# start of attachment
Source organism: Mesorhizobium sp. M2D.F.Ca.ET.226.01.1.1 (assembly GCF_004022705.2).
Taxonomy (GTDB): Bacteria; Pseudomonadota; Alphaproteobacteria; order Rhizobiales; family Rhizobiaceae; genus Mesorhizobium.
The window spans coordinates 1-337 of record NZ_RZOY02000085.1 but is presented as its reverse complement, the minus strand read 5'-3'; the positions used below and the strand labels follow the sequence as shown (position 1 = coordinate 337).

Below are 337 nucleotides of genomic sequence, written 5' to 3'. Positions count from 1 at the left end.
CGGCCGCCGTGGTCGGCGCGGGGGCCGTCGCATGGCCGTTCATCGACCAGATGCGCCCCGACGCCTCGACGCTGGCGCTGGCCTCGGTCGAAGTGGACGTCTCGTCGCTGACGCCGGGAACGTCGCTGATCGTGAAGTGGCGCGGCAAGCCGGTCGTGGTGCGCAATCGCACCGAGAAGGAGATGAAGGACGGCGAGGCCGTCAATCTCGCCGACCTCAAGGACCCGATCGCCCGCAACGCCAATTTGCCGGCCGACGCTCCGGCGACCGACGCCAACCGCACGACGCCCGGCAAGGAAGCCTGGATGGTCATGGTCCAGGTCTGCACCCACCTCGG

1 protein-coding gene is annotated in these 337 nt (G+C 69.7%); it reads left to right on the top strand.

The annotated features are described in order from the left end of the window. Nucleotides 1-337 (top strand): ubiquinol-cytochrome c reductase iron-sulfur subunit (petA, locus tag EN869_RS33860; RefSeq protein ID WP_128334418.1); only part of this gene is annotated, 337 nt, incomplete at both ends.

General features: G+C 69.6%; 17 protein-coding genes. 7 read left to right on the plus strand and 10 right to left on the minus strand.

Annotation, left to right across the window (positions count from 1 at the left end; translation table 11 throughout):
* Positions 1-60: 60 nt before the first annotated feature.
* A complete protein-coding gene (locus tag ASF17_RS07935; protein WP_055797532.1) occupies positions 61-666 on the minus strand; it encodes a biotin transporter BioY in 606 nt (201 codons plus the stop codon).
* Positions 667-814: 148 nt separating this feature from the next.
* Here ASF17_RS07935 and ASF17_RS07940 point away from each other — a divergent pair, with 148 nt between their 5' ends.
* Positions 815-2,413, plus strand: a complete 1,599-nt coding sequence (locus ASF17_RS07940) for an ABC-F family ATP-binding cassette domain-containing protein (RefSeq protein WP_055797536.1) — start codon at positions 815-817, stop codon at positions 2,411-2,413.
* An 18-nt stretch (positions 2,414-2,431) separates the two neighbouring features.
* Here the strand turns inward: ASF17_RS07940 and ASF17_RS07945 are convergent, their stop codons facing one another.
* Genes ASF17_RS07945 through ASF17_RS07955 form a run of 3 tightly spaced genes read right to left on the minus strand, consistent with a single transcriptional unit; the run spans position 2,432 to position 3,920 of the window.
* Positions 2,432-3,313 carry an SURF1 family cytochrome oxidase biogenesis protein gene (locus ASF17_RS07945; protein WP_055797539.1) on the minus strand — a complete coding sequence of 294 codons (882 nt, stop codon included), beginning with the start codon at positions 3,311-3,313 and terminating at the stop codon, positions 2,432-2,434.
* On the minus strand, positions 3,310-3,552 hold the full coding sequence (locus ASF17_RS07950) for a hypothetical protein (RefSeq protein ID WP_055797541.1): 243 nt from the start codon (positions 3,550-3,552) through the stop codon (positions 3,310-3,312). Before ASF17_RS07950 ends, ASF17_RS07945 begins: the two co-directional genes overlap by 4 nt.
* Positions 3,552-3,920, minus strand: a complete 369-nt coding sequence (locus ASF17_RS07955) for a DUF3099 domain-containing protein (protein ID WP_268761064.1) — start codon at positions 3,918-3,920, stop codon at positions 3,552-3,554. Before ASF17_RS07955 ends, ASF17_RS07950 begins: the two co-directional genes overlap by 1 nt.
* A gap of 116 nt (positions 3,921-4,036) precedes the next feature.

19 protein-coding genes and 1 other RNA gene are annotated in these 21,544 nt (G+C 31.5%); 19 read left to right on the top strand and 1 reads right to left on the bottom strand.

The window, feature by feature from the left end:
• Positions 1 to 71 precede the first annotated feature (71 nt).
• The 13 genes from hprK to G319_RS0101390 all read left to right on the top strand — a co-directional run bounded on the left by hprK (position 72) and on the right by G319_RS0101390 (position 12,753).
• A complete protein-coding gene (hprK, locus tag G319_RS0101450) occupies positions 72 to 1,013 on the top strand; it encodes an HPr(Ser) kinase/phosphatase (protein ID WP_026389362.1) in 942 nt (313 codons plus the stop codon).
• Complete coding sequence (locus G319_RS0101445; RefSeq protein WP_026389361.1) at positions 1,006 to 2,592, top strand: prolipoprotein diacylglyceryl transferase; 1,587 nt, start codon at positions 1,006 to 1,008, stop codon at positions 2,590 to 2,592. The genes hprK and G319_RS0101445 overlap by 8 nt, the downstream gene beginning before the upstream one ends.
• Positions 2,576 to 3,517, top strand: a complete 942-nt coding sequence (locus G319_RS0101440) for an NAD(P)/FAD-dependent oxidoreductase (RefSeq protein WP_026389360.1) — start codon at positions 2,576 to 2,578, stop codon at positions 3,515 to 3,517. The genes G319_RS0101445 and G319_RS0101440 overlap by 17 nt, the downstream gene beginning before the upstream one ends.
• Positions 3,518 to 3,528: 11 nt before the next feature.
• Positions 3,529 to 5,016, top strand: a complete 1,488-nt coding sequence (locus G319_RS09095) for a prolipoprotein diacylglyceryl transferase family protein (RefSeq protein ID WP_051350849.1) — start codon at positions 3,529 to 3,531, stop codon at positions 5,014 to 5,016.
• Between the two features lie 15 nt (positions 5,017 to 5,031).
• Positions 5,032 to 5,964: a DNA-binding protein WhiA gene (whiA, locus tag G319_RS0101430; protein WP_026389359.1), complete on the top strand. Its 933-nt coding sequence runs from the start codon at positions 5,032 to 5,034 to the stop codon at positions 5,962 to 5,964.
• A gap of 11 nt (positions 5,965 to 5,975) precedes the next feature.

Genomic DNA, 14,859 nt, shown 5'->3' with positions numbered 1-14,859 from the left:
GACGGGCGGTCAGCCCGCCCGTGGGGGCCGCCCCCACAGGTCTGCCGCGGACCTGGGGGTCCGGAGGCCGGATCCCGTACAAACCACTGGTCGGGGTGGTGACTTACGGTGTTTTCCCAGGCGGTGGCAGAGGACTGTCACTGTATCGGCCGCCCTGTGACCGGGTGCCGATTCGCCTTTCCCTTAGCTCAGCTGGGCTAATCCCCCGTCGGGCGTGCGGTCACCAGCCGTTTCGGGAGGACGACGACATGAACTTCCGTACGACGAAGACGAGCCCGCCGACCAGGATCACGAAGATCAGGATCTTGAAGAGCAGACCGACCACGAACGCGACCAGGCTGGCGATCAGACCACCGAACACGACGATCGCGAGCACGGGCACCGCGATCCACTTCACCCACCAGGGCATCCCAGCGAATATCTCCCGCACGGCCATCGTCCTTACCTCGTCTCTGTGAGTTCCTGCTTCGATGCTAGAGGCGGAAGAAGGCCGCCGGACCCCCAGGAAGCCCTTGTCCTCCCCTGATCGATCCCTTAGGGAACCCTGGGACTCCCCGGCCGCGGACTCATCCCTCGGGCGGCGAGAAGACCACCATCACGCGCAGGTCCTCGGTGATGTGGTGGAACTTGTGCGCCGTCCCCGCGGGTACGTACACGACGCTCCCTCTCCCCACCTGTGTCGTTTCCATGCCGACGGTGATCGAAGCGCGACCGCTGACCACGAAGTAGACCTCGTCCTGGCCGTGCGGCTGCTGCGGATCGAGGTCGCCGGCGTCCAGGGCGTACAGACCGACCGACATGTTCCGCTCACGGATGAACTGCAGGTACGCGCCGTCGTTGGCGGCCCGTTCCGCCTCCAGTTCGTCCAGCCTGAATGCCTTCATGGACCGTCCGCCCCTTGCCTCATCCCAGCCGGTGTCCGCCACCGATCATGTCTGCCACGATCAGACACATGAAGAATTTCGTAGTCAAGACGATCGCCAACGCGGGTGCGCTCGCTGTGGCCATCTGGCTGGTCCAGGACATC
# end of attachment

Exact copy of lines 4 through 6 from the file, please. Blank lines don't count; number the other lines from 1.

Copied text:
Below are 337 nucleotides of genomic sequence, written 5' to 3'. Positions count from 1 at the left end.
CGGCCGCCGTGGTCGGCGCGGGGGCCGTCGCATGGCCGTTCATCGACCAGATGCGCCCCGACGCCTCGACGCTGGCGCTGGCCTCGGTCGAAGTGGACGTCTCGTCGCTGACGCCGGGAACGTCGCTGATCGTGAAGTGGCGCGGCAAGCCGGTCGTGGTGCGCAATCGCACCGAGAAGGAGATGAAGGACGGCGAGGCCGTCAATCTCGCCGACCTCAAGGACCCGATCGCCCGCAACGCCAATTTGCCGGCCGACGCTCCGGCGACCGACGCCAACCGCACGACGCCCGGCAAGGAAGCCTGGATGGTCATGGTCCAGGTCTGCACCCACCTCGG

1 protein-coding gene is annotated in these 337 nt (G+C 69.7%); it reads left to right on the top strand.